From Luguvallium in the west to Segedunum in the east, the Wall ran, leaping along with the jagged contours of the land; a great gash of stone-work, still raw with newness. Eighty miles of fortresses, mile-castles, watch-towers, strung on one great curtain wall, and backed by the vallum ditch and the coast-to-coast Legionary road; and huddled along its southern side, the low sprawl of wine-shops, temples, married quarters, and markets that always gathered in the wake of the Legions. A great and never-ceasing smother of noise: voices, marching feet, turning wheels, the ring of hammer on armourer's anvil, the clear calling of trumpets over all. This was the great Wall of Hadrian, shutting out the menace of the North.
This is the beginning of chapter 11 of The Eagle of the Ninth, by Rosemary Sutcliff, and part of my Northumberland reading project, in prep for my walk along Hadrian's Wall this summer, and it is precisely why I wanted to read the book in the first place. There is a marvelous sense of place throughout the book, as the hero, Marcus Aquila, travels from Exeter (Isca Dumnoniorum) in the south to Silchester (Calleva Atrebatum), up to Chilurnium (on the Wall near Corbridge) and then on to Caledonia (the Highlands of Scotland).
According to Wikipedia:
The Eagle of the Ninth is linked by the Aquila family dolphin ring and listed here in fictional chronological order. (They were not written as a series by the author.)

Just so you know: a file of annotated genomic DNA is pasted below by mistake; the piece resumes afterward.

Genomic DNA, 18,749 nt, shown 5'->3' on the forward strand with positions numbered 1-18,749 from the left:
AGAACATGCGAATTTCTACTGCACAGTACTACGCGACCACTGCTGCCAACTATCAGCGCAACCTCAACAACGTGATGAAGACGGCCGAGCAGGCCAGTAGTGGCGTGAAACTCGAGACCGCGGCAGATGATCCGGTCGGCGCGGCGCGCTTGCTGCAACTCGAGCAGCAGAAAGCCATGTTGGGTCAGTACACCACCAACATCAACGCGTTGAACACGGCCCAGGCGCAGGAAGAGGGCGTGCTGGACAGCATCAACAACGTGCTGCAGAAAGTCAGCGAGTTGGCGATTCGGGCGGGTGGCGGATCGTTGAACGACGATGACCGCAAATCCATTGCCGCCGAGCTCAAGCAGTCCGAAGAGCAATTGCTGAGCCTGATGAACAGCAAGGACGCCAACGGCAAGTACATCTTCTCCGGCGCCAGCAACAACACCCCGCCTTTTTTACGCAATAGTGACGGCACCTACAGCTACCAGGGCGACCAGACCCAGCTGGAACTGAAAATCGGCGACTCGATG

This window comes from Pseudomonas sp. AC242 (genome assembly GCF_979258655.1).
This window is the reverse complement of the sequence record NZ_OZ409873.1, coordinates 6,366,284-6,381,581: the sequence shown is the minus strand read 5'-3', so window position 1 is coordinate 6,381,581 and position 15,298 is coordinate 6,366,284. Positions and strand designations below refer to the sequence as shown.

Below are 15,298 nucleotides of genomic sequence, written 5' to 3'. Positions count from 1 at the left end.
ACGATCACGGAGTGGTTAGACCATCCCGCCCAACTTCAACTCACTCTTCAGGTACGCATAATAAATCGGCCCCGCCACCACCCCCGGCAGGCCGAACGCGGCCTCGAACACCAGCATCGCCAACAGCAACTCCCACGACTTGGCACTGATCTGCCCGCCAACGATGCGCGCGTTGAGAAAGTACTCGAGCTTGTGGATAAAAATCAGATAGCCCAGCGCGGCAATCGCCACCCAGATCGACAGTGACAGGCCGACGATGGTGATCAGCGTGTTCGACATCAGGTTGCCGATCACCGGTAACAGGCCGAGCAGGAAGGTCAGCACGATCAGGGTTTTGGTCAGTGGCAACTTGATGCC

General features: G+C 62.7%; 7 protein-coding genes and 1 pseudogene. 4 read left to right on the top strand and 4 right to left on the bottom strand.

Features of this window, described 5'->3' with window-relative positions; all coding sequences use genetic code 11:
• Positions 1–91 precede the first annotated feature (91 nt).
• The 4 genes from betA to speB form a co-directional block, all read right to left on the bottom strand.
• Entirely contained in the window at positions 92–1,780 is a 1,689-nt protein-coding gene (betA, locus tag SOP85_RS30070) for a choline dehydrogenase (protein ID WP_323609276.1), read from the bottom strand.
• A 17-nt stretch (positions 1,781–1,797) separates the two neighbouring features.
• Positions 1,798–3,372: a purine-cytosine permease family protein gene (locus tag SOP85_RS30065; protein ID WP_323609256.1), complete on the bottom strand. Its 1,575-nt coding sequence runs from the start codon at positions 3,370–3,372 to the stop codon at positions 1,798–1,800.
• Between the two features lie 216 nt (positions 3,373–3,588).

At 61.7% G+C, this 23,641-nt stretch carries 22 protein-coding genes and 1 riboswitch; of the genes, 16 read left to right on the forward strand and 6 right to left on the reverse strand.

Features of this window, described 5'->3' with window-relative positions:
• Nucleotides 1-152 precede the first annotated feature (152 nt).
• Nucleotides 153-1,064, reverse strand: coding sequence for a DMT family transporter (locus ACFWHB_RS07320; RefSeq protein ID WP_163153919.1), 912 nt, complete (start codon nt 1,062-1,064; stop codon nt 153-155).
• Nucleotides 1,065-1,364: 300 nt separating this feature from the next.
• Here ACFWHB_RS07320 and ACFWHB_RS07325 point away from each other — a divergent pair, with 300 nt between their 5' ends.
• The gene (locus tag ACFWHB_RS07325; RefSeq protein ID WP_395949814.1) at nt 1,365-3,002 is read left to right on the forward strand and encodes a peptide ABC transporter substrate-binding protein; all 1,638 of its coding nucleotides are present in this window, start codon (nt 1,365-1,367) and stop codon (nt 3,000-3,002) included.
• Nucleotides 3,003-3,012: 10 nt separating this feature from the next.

- The Eagle of the Ninth
- The Silver Branch
- Frontier Wolf
- The Lantern Bearers
- Sword at Sunset
- Dawn Wind
- Sword Song
- The Shield Ring
I enjoyed The Eagle of the Ninth immensely--I found it in the YA section of my library, but I didn't let that throw me off. I loved both the hero, Marcus, a young Roman Centurion from Etruria who comes to live with his uncle in Calleva after he is badly injured in a battle at Isca Dumnoniorum. There he meets and saves a young Briton gladiator, Esca, makes him his slave, and then makes him his friend.
Together they go on a quest to find out what happened to the Ninth Legion, which marched into the mists of the north and never marched back. It was a first rate historical adventure story and I learned a lot about Roman Britain, the customs and religions of both the conquering Romans and the rebellious Britons, the landscape, and the smell of the air and the feel of the landscape. I will definitely read a few more in the series if not all of them, and I'm looking forward to the movie version, The Eagle, which came out in 2011.
I found myself referring repeatedly to the internet for help with Roman site names, although Sutcliff did provide a map at the beginning of the book and a list of place names at the end. Here's one that I liked.